Editor’s note: This story originally aired on August 21, 2015
H+S Coffee Head Roaster Coulter Sunderman has some advice for how you should consume your morning cup of coffee: remember to slurp.
“You want to slurp,” Sunderman says before a coffee tasting at H+S’s space in downtown Laramie. “It aerates the coffee across your tongue.”
The tasting would be familiar to anyone who’s been to a wine tasting: the gathered coffee fans sample six unmarked cups, and toss out tasting notes like “cashew,” “peanut butter,” and “cola.”
Tasting notes are printed on each bag of coffee that H+S sells, along with the coffee bean’s country of origin, and often the individual farm they came from. This level of detail is pretty standard now at coffee roasteries in big cities like New York or Chicago. But it’s fairly new to Wyoming, where “cowboy coffee” has traditionally meant emphasizing strength over flavor. That hasn’t phased H+S though.
“Wyoming in general drinks a lot of coffee,” H+S cofounder Joshua Heien told me. “It may not be speciality grade yet, but it’s the first step.”
Heien is the distribution and IT guy. That element is important for any business, but it’s crucial for H+S: there aren’t that many people to sell to in the state, so the coffee roaster has had to focus on cross country sales through its website. They’re also far from the coffee culture of more urban areas–which is how they like it.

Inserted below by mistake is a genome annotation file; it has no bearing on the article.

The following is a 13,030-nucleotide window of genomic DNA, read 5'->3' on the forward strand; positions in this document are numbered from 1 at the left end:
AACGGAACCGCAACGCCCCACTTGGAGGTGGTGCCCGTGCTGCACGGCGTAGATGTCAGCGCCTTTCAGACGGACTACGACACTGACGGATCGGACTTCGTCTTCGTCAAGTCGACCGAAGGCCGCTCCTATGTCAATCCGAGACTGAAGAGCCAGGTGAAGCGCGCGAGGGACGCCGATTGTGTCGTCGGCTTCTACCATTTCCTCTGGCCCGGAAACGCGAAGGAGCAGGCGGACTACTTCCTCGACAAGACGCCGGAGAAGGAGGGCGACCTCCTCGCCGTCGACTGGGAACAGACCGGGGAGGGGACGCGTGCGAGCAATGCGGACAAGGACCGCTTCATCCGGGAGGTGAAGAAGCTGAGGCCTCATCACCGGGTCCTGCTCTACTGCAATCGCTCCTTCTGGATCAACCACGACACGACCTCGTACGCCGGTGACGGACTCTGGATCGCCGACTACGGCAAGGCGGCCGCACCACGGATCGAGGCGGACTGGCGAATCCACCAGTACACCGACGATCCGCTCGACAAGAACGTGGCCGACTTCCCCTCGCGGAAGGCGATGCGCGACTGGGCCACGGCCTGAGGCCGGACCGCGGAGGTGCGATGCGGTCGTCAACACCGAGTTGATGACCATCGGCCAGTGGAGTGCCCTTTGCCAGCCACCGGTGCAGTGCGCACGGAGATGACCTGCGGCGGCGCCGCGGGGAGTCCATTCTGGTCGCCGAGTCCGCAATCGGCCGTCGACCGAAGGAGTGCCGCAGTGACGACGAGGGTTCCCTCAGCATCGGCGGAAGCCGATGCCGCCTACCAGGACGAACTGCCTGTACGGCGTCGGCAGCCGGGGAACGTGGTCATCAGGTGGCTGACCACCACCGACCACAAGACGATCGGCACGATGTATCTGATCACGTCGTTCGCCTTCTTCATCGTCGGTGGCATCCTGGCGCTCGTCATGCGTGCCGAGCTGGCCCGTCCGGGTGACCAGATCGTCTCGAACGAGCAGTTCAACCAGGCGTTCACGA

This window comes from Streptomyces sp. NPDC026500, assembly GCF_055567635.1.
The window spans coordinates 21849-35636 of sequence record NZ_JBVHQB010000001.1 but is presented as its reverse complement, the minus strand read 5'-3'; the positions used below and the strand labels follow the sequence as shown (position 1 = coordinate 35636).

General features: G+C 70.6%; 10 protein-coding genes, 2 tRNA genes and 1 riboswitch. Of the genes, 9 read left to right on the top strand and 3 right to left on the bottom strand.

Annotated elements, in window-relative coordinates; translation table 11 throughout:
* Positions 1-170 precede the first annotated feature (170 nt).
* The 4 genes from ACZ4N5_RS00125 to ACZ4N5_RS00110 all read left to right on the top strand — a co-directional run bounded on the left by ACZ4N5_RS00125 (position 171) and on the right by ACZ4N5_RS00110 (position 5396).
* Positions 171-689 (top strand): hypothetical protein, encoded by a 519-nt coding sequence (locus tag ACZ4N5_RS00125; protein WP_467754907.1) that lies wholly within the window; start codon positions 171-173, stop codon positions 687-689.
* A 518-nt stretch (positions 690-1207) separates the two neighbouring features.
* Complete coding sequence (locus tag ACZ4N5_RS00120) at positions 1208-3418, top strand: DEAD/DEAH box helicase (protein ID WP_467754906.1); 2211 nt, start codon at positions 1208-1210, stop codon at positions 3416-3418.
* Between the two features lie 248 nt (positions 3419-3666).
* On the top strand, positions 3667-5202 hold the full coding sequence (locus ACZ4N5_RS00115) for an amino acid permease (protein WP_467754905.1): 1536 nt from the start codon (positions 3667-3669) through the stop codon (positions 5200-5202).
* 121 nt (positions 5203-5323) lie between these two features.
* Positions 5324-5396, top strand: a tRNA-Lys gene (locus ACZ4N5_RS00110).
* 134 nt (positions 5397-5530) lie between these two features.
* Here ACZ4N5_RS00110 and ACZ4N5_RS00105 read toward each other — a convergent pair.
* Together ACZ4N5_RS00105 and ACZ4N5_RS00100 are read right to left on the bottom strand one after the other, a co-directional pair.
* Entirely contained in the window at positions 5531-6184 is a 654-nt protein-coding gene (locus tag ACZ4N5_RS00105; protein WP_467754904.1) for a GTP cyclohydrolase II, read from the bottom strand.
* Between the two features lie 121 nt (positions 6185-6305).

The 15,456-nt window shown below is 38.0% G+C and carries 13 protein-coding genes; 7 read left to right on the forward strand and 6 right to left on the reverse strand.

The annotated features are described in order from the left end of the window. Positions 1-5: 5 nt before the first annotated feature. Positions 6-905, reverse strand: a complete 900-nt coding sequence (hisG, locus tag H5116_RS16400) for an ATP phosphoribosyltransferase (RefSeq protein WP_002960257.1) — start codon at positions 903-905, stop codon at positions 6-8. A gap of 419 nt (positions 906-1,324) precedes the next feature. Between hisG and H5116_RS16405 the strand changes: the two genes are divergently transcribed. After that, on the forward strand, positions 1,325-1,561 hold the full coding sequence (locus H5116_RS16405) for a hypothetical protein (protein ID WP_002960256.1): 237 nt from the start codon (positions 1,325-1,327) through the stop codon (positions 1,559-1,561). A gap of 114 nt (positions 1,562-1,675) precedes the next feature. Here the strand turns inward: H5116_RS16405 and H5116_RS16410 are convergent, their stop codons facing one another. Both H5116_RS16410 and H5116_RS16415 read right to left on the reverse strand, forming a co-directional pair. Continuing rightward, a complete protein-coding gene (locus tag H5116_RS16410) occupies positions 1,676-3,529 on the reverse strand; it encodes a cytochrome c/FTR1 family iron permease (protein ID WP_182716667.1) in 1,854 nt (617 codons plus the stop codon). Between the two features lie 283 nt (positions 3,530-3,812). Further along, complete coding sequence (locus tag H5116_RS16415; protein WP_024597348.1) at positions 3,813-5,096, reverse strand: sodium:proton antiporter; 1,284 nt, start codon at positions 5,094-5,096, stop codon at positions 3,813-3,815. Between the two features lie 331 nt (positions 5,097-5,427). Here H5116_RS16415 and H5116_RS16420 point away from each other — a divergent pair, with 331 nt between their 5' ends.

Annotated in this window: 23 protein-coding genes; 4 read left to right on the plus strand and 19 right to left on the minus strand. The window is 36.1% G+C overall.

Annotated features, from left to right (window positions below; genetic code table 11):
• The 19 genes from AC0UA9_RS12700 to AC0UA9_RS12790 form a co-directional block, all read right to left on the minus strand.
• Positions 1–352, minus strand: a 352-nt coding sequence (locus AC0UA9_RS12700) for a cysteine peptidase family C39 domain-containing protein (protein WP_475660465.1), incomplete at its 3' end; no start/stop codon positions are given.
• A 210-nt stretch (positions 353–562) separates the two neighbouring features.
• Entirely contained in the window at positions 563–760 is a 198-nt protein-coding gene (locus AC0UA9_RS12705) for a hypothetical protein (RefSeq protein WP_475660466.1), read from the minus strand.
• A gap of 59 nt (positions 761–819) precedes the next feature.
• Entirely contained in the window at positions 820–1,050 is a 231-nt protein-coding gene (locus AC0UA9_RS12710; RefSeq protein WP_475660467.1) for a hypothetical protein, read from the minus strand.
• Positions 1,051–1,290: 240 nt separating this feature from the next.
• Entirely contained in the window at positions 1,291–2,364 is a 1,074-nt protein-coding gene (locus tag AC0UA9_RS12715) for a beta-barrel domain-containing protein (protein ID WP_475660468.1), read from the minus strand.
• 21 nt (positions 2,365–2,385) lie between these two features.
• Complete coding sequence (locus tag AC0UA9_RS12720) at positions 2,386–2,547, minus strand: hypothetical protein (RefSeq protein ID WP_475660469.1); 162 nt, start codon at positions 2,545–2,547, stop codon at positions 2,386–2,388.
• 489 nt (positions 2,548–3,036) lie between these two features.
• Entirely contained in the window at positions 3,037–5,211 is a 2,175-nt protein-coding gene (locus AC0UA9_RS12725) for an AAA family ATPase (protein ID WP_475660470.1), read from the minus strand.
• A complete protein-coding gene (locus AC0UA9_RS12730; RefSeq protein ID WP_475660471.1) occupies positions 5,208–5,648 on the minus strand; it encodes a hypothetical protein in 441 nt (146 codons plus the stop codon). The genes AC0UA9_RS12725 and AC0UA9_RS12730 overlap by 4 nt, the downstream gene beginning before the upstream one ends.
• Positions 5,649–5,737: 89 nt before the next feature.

“Because we are kind of isolated, at least in a coffee culture sense, we don’t have any external influences directing what we do,” Sunderman says. “And I think that is really powerful.”
H+S’s roasting process is constant experimentation. Coffee has more flavor compounds than wine, and like a winemaker Sunderman adjusts his roast to fit each new variety of coffee bean.
“When you roast it really meticulously you can bring out–or rather keep intact–the fingerprint each coffee has.”
To get this level of precision Sunderman tracks the progress of his roast on a computer program, which monitors and graphs things like how hot the roaster is, and the moisture of the beans. It’s data, not just smell and taste, that helps Sunderman and Heien figure out why a certain coffee is coming out too acidic or burnt tasting. Or how repeat a perfect roast again and again.
Audem Gonzalez is one of H+S’s testers. He’s new to the whole speciality coffee thing, and he likes it. He says he won’t be going back to his old morning routine of Starbucks on a good day, Folgers or gas station coffee on an average one.
Joshua Heien and Coulter Sunderman are counting on conversions like this for H+S to be a success. And so far, it seems to be working: the roastery is already selling about 700 pounds of coffee each month.